- White Sox general manager Rick Hahn conceded to MLB.com's Scott Merkin that he nearly pulled off a last-minute deadline deal before the other team suddenly changed its asking price. Hahn said he received a text message 45 minutes prior to the deadline and spent the next 35 minutes or so working on the specifics, and it got to the point where he informed chairman Jerry Reinsdorf that it was close to happening. Hahn did not specify which player(s) were on the table.
- The Royals will be active players on the August trade/waiver market, writes Dick Kaegel of MLB.com. Kaegel spoke with GM Dayton Moore, who told him: "There are two months left to the baseball season and there's potentially the opportunity to improve our team. So we're going to continue to evaluate and look for ways to upgrade."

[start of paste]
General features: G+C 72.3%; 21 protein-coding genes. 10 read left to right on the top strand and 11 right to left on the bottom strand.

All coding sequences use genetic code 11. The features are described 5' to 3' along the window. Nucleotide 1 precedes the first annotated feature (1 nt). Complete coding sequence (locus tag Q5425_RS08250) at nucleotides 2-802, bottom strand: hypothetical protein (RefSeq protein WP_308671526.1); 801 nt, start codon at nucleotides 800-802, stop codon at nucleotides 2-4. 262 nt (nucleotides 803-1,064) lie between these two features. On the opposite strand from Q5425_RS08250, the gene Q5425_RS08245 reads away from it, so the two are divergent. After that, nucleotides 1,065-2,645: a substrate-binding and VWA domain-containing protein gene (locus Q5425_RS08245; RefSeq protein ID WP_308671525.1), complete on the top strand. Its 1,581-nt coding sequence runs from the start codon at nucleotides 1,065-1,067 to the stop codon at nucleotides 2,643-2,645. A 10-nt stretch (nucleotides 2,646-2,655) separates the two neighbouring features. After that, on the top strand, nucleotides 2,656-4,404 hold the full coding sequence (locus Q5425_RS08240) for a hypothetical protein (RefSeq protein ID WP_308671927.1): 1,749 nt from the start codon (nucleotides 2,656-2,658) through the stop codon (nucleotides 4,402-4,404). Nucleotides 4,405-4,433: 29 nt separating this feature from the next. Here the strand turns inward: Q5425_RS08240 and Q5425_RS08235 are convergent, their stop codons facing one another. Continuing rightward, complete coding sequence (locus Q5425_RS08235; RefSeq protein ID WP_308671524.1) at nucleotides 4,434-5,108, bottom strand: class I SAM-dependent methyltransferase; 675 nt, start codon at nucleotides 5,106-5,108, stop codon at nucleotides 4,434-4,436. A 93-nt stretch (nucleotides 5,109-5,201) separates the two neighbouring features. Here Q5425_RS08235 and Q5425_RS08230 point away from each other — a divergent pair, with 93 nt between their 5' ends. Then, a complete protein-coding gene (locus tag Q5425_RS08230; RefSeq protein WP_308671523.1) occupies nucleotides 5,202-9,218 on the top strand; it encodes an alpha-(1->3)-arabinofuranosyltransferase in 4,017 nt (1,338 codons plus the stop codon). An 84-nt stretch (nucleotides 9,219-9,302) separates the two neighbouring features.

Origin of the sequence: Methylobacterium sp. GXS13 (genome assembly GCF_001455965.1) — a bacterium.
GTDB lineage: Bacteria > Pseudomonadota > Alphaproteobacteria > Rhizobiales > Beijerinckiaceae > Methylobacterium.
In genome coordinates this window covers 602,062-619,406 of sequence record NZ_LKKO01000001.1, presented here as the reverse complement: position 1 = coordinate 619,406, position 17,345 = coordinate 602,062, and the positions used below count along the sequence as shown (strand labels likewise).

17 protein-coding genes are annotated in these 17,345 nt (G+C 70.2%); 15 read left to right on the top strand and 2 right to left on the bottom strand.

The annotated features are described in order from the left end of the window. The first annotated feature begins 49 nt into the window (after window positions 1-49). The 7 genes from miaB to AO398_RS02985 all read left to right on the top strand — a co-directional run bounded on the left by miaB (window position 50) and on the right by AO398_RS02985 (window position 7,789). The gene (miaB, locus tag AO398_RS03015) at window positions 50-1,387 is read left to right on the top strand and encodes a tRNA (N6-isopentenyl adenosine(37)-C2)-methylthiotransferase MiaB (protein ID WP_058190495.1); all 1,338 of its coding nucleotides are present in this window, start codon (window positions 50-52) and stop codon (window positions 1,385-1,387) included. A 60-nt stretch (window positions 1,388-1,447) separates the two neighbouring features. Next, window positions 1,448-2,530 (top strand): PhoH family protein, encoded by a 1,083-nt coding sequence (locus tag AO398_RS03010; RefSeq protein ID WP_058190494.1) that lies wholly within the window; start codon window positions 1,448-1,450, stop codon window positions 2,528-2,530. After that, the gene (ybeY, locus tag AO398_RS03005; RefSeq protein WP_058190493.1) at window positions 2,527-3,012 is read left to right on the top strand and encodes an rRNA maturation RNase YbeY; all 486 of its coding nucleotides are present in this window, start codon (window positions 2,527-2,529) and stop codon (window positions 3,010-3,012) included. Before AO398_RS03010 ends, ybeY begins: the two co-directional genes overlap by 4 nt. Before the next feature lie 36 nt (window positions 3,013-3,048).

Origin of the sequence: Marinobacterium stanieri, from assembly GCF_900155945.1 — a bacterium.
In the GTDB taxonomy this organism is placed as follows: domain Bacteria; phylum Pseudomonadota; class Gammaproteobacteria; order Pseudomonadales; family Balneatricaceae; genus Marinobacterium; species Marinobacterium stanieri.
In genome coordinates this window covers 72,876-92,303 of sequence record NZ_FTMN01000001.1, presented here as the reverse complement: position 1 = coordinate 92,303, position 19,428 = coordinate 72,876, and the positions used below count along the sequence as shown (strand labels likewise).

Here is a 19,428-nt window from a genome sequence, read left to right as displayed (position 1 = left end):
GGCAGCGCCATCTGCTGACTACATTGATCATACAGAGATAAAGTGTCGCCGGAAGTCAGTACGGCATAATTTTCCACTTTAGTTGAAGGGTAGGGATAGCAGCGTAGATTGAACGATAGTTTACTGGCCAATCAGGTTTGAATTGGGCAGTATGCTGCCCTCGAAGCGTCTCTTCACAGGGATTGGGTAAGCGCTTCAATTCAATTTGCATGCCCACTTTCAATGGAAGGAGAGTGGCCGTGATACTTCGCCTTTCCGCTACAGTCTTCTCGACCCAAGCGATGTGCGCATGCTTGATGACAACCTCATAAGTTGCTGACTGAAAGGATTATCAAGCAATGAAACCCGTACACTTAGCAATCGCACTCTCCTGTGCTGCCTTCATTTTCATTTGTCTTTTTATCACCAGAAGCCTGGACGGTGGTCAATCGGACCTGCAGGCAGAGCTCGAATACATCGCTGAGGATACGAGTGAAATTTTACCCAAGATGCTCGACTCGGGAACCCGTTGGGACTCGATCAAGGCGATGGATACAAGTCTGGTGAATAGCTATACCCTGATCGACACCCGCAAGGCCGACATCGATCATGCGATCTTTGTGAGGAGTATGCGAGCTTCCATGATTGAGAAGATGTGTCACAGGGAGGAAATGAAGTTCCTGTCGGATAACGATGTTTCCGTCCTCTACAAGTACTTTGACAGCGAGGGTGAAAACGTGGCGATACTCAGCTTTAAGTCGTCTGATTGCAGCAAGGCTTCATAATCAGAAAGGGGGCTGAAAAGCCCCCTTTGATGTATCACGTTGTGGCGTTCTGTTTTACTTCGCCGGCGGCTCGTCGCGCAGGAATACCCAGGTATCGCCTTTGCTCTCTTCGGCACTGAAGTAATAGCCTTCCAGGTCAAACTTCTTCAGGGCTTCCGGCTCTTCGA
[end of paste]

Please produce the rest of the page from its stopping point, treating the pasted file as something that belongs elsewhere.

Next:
Ken Rosenthal shares a few hot stove-related items in his latest column for FOX Sports...
- The Padres are known to be looking for starting pitching, and Rosenthal notes that San Diego would prefer to pick up a younger starter who is signed beyond this season. An exception could be Ricky Nolasco, as Rosenthal repeated his suggestion from yesterday that Nolasco could be open to re-signing with the Padres given that the pending free agent hails from southern California.
- Astros right-hander Bud Norris is cited as one of the controllable younger arms that fits the mold of what the Padres are looking for, though one rival executive thinks Norris "isn’t the best bet to make a team leap forward. Will he help a team improve? Yes. Would I stamp him as a difference-maker? Not a definite.” Norris has been connected to the Pirates, Giants and Orioles in trade speculation and I profiled him as a trade candidate last month.